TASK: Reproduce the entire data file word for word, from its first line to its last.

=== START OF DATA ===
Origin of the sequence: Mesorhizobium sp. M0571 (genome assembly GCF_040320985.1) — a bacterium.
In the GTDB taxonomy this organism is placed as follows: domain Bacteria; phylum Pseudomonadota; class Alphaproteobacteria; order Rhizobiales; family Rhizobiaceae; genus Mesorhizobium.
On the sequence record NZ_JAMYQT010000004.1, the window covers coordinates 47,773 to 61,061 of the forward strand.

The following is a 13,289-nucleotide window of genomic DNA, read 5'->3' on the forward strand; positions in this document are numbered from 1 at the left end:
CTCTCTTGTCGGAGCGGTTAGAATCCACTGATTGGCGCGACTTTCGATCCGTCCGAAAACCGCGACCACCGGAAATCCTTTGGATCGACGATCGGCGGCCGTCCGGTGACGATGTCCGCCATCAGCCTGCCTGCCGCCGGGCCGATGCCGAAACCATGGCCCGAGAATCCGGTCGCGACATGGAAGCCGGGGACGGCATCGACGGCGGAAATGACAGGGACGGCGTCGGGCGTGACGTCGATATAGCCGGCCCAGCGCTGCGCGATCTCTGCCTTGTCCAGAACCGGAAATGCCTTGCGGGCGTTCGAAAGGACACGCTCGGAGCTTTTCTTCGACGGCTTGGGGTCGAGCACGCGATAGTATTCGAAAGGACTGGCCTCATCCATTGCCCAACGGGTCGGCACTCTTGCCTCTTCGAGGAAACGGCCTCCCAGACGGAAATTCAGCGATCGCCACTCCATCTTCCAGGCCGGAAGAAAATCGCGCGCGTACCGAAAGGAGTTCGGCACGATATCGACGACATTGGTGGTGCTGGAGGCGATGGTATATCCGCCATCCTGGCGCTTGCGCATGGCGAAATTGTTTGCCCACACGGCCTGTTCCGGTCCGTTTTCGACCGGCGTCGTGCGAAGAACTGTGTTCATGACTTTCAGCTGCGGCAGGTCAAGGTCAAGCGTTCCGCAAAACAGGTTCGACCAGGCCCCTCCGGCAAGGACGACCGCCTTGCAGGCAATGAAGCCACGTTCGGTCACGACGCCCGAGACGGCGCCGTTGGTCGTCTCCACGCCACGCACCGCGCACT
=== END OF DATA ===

Origin of the sequence: Mesorhizobium sp. M0571 (genome assembly GCF_040320985.1) — a bacterium.
In the GTDB taxonomy this organism is placed as follows: domain Bacteria; phylum Pseudomonadota; class Alphaproteobacteria; order Rhizobiales; family Rhizobiaceae; genus Mesorhizobium.
On the sequence record NZ_JAMYQT010000004.1, the window covers coordinates 47,773 to 61,061 of the forward strand.

The following is a 13,289-nucleotide window of genomic DNA, read 5'->3' on the forward strand; positions in this document are numbered from 1 at the left end:
CTCTCTTGTCGGAGCGGTTAGAATCCACTGATTGGCGCGACTTTCGATCCGTCCGAAAACCGCGACCACCGGAAATCCTTTGGATCGACGATCGGCGGCCGTCCGGTGACGATGTCCGCCATCAGCCTGCCTGCCGCCGGGCCGATGCCGAAACCATGGCCCGAGAATCCGGTCGCGACATGGAAGCCGGGGACGGCATCGACGGCGGAAATGACAGGGACGGCGTCGGGCGTGACGTCGATATAGCCGGCCCAGCGCTGCGCGATCTCTGCCTTGTCCAGAACCGGAAATGCCTTGCGGGCGTTCGAAAGGACACGCTCGGAGCTTTTCTTCGACGGCTTGGGGTCGAGCACGCGATAGTATTCGAAAGGACTGGCCTCATCCATTGCCCAACGGGTCGGCACTCTTGCCTCTTCGAGGAAACGGCCTCCCAGACGGAAATTCAGCGATCGCCACTCCATCTTCCAGGCCGGAAGAAAATCGCGCGCGTACCGAAAGGAGTTCGGCACGATATCGACGACATTGGTGGTGCTGGAGGCGATGGTATATCCGCCATCCTGGCGCTTGCGCATGGCGAAATTGTTTGCCCACACGGCCTGTTCCGGTCCGTTTTCGACCGGCGTCGTGCGAAGAACTGTGTTCATGACTTTCAGCTGCGGCAGGTCAAGGTCAAGCGTTCCGCAAAACAGGTTCGACCAGGCCCCTCCGGCAAGGACGACCGCCTTGCAGGCAATGAAGCCACGTTCGGTCACGACGCCCGAGACGGCGCCGTTGGTCGTCTCCACGCCACGCACCGCGCACT